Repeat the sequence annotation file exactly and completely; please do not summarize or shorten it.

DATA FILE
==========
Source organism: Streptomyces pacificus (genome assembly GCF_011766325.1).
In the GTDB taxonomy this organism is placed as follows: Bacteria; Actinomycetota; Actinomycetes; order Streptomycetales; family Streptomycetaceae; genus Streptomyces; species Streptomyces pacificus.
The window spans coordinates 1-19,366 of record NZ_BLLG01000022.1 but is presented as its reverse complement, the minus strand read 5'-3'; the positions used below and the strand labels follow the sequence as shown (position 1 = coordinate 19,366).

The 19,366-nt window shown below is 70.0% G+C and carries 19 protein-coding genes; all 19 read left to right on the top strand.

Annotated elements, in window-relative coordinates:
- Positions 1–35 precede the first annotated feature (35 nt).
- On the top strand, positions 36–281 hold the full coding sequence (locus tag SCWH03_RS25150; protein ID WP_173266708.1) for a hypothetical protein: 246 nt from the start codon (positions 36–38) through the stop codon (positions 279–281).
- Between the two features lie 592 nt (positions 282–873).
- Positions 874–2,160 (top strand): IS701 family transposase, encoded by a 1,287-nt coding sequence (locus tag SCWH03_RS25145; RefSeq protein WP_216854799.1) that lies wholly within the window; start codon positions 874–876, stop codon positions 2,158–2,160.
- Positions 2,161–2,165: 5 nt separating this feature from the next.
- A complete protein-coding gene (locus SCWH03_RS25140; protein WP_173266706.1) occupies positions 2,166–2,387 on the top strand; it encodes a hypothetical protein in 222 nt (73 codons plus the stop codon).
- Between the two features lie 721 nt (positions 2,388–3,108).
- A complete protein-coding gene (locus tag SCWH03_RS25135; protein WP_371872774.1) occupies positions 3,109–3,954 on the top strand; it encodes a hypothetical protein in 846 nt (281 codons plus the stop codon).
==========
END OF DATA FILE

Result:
Source organism: Streptomyces pacificus (genome assembly GCF_011766325.1).
In the GTDB taxonomy this organism is placed as follows: Bacteria; Actinomycetota; Actinomycetes; order Streptomycetales; family Streptomycetaceae; genus Streptomyces; species Streptomyces pacificus.
The window spans coordinates 1-19,366 of record NZ_BLLG01000022.1 but is presented as its reverse complement, the minus strand read 5'-3'; the positions used below and the strand labels follow the sequence as shown (position 1 = coordinate 19,366).

The 19,366-nt window shown below is 70.0% G+C and carries 19 protein-coding genes; all 19 read left to right on the top strand.

Annotated elements, in window-relative coordinates:
- Positions 1–35 precede the first annotated feature (35 nt).
- On the top strand, positions 36–281 hold the full coding sequence (locus tag SCWH03_RS25150; protein ID WP_173266708.1) for a hypothetical protein: 246 nt from the start codon (positions 36–38) through the stop codon (positions 279–281).
- Between the two features lie 592 nt (positions 282–873).
- Positions 874–2,160 (top strand): IS701 family transposase, encoded by a 1,287-nt coding sequence (locus tag SCWH03_RS25145; RefSeq protein WP_216854799.1) that lies wholly within the window; start codon positions 874–876, stop codon positions 2,158–2,160.
- Positions 2,161–2,165: 5 nt separating this feature from the next.
- A complete protein-coding gene (locus SCWH03_RS25140; protein WP_173266706.1) occupies positions 2,166–2,387 on the top strand; it encodes a hypothetical protein in 222 nt (73 codons plus the stop codon).
- Between the two features lie 721 nt (positions 2,388–3,108).
- A complete protein-coding gene (locus tag SCWH03_RS25135; protein WP_371872774.1) occupies positions 3,109–3,954 on the top strand; it encodes a hypothetical protein in 846 nt (281 codons plus the stop codon).